Professors Censured for Statement Critical of War and Repression
That picture changed in 1970 with the war in Vietnam; its extension into Cambodia; the killing of Black activists; the killing of four student protesters, and wounding of many others, at Kent State University by the National Guard; and the killing of Mr. Edgar Hoults, a young Black man, by the Champaign police (see the February 2008 issue of Public i for an article on the Hoults case). Our students were being drafted to fight this senseless war that left over three million Vietnamese and fifty-eight thousand Americans dead. Opposition to the war and racism, especially among young people, was growing, as was repression by the government.
Fifteen members of the U of I’s political science department, including this author, issued a statement saying: “As professional political scientists, we believe that the right of open and effective dissent must be protected at all costs. Therefore, we have agreed to orient all of our courses to the problem of political repression and resistance to the abuses of official authority. By rotating ourselves through each others’ classes in order to provide technical assistance to students seeking to protect themselves against the encroachments of a criminal regime, we hope to intellectually arm a resistance force which is the only possible hope for overcoming our present societal madness.”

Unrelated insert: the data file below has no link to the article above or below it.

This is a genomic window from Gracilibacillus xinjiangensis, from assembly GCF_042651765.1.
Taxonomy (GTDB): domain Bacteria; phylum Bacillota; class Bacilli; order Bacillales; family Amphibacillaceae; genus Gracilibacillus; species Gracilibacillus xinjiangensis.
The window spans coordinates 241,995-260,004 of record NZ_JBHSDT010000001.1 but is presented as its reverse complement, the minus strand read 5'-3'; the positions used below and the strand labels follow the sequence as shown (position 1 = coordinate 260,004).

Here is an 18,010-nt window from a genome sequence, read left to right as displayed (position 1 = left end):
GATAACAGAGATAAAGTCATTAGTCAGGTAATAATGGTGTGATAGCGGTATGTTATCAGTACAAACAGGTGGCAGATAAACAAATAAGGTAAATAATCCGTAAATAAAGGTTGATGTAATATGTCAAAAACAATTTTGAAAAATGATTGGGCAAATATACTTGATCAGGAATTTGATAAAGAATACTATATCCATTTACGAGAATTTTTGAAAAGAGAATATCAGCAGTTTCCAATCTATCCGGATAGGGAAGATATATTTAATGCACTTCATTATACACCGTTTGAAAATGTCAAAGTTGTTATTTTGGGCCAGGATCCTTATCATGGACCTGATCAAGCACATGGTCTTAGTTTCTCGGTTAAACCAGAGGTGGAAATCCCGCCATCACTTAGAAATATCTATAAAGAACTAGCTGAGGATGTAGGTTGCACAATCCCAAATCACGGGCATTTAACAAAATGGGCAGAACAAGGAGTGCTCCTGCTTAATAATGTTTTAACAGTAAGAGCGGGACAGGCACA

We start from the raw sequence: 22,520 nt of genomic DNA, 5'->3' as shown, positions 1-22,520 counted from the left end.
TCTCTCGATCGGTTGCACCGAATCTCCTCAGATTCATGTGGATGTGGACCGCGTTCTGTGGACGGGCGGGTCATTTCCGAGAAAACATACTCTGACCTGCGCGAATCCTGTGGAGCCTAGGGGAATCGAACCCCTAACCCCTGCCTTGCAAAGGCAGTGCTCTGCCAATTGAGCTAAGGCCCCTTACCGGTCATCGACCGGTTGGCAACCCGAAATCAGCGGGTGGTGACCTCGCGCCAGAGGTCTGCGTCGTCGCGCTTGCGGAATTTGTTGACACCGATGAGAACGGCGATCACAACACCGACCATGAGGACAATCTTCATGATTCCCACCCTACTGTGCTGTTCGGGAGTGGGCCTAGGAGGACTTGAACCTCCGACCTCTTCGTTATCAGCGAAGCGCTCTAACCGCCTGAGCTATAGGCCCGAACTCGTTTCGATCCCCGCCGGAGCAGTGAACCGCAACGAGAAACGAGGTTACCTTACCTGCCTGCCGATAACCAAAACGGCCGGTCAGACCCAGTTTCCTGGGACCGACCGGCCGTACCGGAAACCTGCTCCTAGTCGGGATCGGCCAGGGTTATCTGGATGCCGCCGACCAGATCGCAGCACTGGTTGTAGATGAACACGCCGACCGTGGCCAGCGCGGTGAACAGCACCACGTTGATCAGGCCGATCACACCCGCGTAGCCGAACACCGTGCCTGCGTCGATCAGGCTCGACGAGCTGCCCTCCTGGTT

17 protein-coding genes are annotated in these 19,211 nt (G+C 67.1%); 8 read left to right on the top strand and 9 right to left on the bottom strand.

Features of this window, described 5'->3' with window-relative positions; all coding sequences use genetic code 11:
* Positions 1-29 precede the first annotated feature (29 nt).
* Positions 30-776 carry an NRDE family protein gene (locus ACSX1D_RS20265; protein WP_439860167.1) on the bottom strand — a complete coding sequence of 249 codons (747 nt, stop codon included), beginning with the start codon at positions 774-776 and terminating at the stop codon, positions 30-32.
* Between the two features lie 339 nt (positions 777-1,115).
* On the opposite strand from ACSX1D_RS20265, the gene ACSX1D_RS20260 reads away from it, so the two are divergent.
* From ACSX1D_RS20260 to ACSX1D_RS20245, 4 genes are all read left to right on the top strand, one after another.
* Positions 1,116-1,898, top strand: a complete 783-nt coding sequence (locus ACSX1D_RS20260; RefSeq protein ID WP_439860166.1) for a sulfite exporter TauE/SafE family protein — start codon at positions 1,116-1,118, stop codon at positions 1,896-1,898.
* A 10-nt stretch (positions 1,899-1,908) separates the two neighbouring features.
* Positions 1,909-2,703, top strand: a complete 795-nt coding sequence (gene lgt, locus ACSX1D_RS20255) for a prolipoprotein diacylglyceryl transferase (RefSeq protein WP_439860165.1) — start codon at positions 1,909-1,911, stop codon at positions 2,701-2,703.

The Chicago Tribune editorialized that we should be fired. They contended that the university did not deserve public money with such professors on staff. Chancellor Jack Peltason informed us that the Board of Trustees was particularly incensed that we used the words “criminal regime.” He told us that unless we retracted the statement, the board would fire us. Two of the original signers capitulated to the trustees. The remaining thirteen told the chancellor that we would not capitulate, but we would issue a clarifying statement for the trustees justifying our language. When we showed it to the chancellor he said, ”This is worse than the original. ” Whether or not he showed it to the trustees I do not know. But he did get them to settle for a censure rather than a dismissal.